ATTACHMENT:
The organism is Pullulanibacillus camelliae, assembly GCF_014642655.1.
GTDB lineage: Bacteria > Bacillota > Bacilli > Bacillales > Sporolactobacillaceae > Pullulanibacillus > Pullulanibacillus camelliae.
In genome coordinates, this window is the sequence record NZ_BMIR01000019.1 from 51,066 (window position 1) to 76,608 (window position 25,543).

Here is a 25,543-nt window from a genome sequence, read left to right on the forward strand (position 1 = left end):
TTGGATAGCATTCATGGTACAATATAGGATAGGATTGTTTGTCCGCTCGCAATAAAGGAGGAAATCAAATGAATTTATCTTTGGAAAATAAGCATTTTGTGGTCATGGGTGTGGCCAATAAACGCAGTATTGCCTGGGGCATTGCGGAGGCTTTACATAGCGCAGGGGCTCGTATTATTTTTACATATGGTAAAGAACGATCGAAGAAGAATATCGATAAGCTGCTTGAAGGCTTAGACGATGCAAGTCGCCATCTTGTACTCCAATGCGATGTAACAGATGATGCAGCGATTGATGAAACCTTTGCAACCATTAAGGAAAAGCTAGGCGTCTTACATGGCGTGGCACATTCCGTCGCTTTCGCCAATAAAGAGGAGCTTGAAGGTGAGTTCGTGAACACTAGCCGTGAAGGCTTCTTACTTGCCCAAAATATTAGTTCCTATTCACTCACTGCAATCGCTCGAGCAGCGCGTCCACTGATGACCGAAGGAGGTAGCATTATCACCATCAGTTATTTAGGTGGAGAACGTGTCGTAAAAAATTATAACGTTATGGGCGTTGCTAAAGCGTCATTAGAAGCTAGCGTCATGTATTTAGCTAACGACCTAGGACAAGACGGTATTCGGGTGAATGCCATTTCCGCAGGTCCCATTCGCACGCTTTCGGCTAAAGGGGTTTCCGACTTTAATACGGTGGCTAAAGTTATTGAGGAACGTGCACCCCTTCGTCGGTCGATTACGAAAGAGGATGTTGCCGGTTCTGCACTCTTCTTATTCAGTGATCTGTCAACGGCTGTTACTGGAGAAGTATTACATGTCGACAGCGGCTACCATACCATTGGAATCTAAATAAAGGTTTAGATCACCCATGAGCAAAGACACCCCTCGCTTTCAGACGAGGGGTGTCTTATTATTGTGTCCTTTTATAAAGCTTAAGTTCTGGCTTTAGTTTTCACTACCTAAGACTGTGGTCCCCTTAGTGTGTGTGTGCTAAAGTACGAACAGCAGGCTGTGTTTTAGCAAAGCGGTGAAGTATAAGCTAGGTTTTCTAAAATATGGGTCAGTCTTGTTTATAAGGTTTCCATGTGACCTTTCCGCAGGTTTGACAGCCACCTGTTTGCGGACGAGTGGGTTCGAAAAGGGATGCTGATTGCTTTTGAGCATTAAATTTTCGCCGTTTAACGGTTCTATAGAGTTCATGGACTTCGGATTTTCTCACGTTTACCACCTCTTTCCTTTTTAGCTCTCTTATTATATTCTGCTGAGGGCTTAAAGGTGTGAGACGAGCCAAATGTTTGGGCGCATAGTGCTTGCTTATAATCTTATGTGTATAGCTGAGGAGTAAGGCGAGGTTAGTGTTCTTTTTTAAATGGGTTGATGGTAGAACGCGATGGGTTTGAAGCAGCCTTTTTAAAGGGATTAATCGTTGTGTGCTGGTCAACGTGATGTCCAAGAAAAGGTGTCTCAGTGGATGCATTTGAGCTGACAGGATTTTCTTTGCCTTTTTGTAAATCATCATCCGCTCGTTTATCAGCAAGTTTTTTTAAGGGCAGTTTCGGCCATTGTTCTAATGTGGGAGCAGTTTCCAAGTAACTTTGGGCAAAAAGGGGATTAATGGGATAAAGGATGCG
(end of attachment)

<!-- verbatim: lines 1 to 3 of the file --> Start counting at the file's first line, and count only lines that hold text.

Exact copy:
The organism is Pullulanibacillus camelliae, assembly GCF_014642655.1.
GTDB lineage: Bacteria > Bacillota > Bacilli > Bacillales > Sporolactobacillaceae > Pullulanibacillus > Pullulanibacillus camelliae.
In genome coordinates, this window is the sequence record NZ_BMIR01000019.1 from 51,066 (window position 1) to 76,608 (window position 25,543).